Does Everything Tasty Have to be Bad For Me?

From Susan Parker
Tuesday December 09, 2003

Recently, I met Kim Severson at Andronico’s on Telegraph Avenue. We weren’t there to shop. We were looking for hidden trans fats. 

These are the man-made fats that food manufacturers love to add to their products. Unfortunately trans fats can raise cholesterol levels, clog arteries and lead to heart attacks, strokes, obesity, diabetes and possibly cancer, but it won’t be until 2006 that the FDA will require trans fats to be listed on food labels .  

Kim, who lives in Oakland, has written The Trans Fats Solution, Cooking and Shopping to Eliminate the Deadliest Fat from Your Diet. Published by Berkeley’s Ten Speed Press, it is available in book stores now, in time for the holiday eating frenzy.  

Together Kim and I cruised up and down Andronico’s narrow aisles. Kim pointed out what products to avoid, while I grew hungrier by the minute. 

“Think of trans fats as sprinkles of sand inside your watch,” Kim suggested. “It won’t screw it up immediately, but eventually your watch won’t work. That’s what trans fats do to your body. It messes with the cell structure.” 

Kim pulled a jar of peanut butter off the shelf. “You know how nice and smooth this stuff is? Creamy and spreadable? That’s the trans fats doing their job. Food manufacturers love this stuff because it makes their products taste fresh.” She reads the list of ingredients on the label. “Look for this,” she said, pointing to the words hydrogenated oil. “That’s peanut-flavored trans fat.”  

Kim returned the jar to the shelf and motioned me to follow her. “See these?” she asked, picking out a package of Pepperidge Farm Milano cookies. “My beloved Milanos,” she sighed. “I let myself eat just one occasionally.” She hesitated before she put the bag back on the shelf, then pointed to the Alice Stick cookies. “These are expensive but they’re made with real butter, not hydrogenated oil. Most bakeries love to use Crisco. It’s a killer.”  

Further down the aisle we came to the crackers and snack foods. “You can eat some pretzels and old-fashion popcorn that you pop in a pan, but not the microwavable kind. That stuff is trans fat city.” I pointed to my favorite crackers, Stoned Wheat Thins. “Sorry,” said Kim. “You should buy the Ak Mak crackers instead.” 

We had wandered into the aisle that had pastas and noodles on one side and frozen foods on the other. “Marie Callender’s pot pies will just kill you,” said Kim. “That’s probably why they taste so good.” I pointed to the frozen fish sticks and Kim shook her head. I looked at the frozen quiche and Kim muttered, “Trans fatty crust.” On the other side of the aisle she gazed at the inexpensive packages of Top Ramen. “They fry that stuff in hydrogenated oil to get it dry. It’s dangerous.”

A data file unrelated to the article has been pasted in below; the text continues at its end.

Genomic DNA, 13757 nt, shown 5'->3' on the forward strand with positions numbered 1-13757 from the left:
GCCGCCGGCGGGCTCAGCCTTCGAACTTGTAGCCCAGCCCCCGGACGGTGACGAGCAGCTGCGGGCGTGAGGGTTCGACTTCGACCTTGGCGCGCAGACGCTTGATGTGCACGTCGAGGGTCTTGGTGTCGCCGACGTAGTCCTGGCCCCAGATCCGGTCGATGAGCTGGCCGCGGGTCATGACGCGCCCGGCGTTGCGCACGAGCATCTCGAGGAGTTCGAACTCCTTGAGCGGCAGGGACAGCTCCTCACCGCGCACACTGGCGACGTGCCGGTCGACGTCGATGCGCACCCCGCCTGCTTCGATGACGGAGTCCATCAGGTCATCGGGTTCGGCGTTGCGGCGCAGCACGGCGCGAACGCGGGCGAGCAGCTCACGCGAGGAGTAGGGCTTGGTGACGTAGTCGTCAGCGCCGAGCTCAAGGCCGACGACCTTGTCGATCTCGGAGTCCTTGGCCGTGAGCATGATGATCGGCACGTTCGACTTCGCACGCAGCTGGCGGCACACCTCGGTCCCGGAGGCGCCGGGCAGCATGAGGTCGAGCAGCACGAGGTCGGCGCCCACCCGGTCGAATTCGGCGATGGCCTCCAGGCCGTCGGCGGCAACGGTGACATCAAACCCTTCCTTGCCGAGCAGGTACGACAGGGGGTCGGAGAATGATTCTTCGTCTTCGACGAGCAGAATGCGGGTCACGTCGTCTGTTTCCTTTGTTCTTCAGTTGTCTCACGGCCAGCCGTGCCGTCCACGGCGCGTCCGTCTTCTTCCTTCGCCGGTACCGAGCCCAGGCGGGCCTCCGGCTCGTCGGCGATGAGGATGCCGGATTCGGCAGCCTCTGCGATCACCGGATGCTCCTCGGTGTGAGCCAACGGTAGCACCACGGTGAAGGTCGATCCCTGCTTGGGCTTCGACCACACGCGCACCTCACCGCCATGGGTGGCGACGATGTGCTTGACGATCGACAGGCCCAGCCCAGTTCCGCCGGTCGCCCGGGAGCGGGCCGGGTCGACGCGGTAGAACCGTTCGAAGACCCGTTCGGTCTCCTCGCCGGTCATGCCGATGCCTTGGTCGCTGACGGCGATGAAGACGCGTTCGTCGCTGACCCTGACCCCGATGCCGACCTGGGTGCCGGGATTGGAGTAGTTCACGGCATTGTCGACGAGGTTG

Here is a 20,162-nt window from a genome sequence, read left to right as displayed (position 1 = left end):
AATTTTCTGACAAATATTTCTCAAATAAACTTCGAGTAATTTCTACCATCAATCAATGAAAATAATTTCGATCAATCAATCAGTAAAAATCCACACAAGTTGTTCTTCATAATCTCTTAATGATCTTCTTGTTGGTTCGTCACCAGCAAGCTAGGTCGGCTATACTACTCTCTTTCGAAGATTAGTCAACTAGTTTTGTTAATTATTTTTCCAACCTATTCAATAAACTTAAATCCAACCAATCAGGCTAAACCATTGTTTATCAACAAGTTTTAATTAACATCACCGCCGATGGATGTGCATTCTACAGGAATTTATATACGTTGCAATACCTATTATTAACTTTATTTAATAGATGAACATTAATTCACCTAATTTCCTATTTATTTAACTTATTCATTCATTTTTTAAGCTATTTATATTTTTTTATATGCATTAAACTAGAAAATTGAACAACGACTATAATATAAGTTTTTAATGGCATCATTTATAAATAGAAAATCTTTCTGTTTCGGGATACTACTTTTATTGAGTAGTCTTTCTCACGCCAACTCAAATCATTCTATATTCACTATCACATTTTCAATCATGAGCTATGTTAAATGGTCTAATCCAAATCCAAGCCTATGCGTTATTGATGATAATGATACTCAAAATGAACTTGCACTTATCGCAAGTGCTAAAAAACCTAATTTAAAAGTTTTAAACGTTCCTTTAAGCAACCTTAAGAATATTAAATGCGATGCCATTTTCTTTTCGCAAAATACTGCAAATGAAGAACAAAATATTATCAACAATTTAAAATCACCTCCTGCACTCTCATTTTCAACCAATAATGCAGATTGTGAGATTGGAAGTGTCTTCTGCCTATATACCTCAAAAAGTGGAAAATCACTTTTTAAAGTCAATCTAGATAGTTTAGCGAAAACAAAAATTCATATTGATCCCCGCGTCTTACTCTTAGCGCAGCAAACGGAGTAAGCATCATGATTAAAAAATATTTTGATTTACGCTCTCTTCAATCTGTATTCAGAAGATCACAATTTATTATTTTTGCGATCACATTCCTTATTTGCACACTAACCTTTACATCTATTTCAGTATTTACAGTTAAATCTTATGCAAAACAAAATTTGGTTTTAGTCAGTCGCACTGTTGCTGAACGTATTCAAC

“Kim,” I asked, “what are you having for dinner tonight?”  

“Probably something from the book. Maybe Spicy Buttermilk Fried Chicken with a salad tossed in vinegar and olive oil. What about you? Now that we’ve had this little tour, what will you have?”  

I thought about the measly contents of my refrigerator and kitchen shelves. There probably wasn’t a thing available that wouldn’t hurt me in some way. “Water,” I said. “I think I’ll just have water.” 

“No,” said Kim. “Don’t go extreme on me. Use common sense. Remember back when your grandmother cooked from scratch and used real butter and fresh ingredients?” I thought about my Grandmom Daniels, who always held a spatula with her left hand while holding a martini and a cigarette in her right. “Kind of,” I said  

“Eat sensibly,” said Kim.  

I went home and found in my mailbox another book from Ten Speed Press, the new recipe tome just out from Cesar, the oh-so-cool tapas bar on Shattuck Avenue in North Berkeley. It’s a beautifully rendered, sumptuous recipe book that is jam packed with color photographs of extravagant drinks and elegant platters. In it I found directions on how to make Gin Rickeys, Chocolate Martinis, Cosmopolitans, Old Fashions, Mojitos, Margaritas, and Sidecars, to name just a few of the dozens of cocktail concoctions gathered together on its lavish pages.  

I lay my copy of The Trans Fat Solution beside Cesar, Recipes From a Tapas Bar. What would Grandmom Daniels do? The answer was obvious. I followed the recipe for a traditional Manhattan:  


11/2 ounces whiskey, 1/2 ounce sweet vermouth, 2 dashes of angostura bitters and a maraschino cherry. Not a trans fat in sight. I simply substituted one bad thing for another, but hey, it’s the holidays and Grandmom Daniels would definitely approve.  


The Trans Fat Solution, Cooking and Shopping to Eliminate the Deadliest Fat From Your Diet, by Kim Severson with Recipes by Cindy Burke, Ten Speed Press, $12.95 

Recipes From A Tapas Bar, by Olivier Said and James Mellgren with Maggie Pond, Ten Speed Press, $29.95.